LONDON/PARIS (Reuters) - France's BNP Paribas BNPP.PA slashed 2008 bonuses for its investment bankers by 70 percent, following similar cuts by European rivals as public anger mounts over bankers' role in the credit crisis.
BNP’s corporate and investment bank (CIB) on Thursday reported a 2.07 billion euro (1.8 billion pound) pretax loss for the October-December period and a 1.19 billion euro loss for the full year.
That was part of a 1.97 billion euro pretax quarterly loss at the group, or a 1.37 billion euro net loss.
“Bonuses overall in CIB have gone down by 70 percent from 2007 to 2008,” BNP Paribas Chief Executive Baudouin Prot told reporters at the bank’s results conference.
Politicians, shareholders and taxpayers across Europe have called on banks to cut bonuses for the disastrous 2008, especially at those banks that have taken government help to survive the financial crisis, including BNP, Royal Bank of Scotland RBS.L and UBS UBSN.VX.
UBS said it will reduce 2008 bonuses at its investment bank by more than 80 percent. Barclays BARC.L, which has raised funds privately, said it would more than halve 2008 payouts at its investment bank arm.
Equity and advisory businesses at CIB were hit hard in the fourth quarter, but fixed income held up well and the financing units posted record revenues.
Analysts said there was good cost control in CIB, aided by the bonus cut. BNP said it aimed to shave another 5 percent off CIB costs -- excluding bonuses -- in 2009.
The bank said in December it could cut 700 jobs at CIB, or 5 percent of the division’s staff, as part of a restructuring that would also reduce its market risk and bonds inventories.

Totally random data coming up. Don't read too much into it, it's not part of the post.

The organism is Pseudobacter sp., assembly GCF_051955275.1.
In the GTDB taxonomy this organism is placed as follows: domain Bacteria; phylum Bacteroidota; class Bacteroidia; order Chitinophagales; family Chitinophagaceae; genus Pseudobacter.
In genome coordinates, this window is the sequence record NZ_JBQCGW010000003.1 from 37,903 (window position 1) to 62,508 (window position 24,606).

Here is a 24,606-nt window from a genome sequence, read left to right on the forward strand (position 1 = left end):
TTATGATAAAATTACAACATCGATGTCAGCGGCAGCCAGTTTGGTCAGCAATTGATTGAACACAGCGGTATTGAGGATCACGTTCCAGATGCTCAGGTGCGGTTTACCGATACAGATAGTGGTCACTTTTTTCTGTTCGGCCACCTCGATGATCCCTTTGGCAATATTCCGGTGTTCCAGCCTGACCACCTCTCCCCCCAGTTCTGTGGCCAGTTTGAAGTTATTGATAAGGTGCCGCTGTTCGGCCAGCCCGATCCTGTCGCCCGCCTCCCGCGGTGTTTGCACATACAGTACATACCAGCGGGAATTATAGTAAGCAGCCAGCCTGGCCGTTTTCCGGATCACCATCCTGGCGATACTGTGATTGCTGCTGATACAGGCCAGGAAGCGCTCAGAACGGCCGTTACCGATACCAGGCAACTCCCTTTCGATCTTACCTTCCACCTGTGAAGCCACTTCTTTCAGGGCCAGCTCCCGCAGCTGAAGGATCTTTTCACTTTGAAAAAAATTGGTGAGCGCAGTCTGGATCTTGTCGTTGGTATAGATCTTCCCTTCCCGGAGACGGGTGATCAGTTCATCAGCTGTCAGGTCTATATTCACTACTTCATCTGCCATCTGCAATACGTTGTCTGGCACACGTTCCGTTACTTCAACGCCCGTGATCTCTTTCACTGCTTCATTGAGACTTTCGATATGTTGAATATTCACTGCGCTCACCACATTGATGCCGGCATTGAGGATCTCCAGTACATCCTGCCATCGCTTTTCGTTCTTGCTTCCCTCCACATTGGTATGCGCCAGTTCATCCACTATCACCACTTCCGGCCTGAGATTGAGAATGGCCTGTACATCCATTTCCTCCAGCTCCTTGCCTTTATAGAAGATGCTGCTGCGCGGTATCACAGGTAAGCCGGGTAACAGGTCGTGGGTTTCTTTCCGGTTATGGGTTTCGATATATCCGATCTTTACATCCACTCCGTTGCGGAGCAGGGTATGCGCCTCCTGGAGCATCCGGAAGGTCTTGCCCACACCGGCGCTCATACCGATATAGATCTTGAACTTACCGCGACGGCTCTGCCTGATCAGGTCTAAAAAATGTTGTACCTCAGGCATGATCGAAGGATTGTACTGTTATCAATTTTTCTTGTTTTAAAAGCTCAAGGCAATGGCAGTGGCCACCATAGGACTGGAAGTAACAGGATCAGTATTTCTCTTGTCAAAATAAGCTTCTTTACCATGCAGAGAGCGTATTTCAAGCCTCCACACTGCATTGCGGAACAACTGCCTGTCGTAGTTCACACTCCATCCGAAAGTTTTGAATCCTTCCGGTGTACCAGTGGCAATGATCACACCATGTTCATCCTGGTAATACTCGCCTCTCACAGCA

CIB performed well in January, the bank said.
“The corporate and investment banking unit should return to profitability in 2009, writedowns on risky assets should decline,” WestLB analyst Christoph Bossmann said in a note.
BNP said on Wednesday the heads of its asset management and CIB businesses would swap jobs to give them “a fresh eye” on the businesses.
Below are 2008 bonus cuts at European banks:
* Barclays: a 48 percent fall across the bank and a drop of more than 50 percent at the investment banking arm.
* BNP Paribas: a 70 percent reduction at the corporate and investment bank.
* Credit Suisse CSGN.VX: an average decrease of 60 percent, with managing directors getting no unrestricted cash.
* RBS: a 90 percent reduction in cash bonuses. But media reports said the total bonus pool may still top 1 billion pounds with deferred payments, resulting in only a 60 percent drop.
* UBS: a drop of more than 80 percent for its investment bank.
Editing by David Cowell
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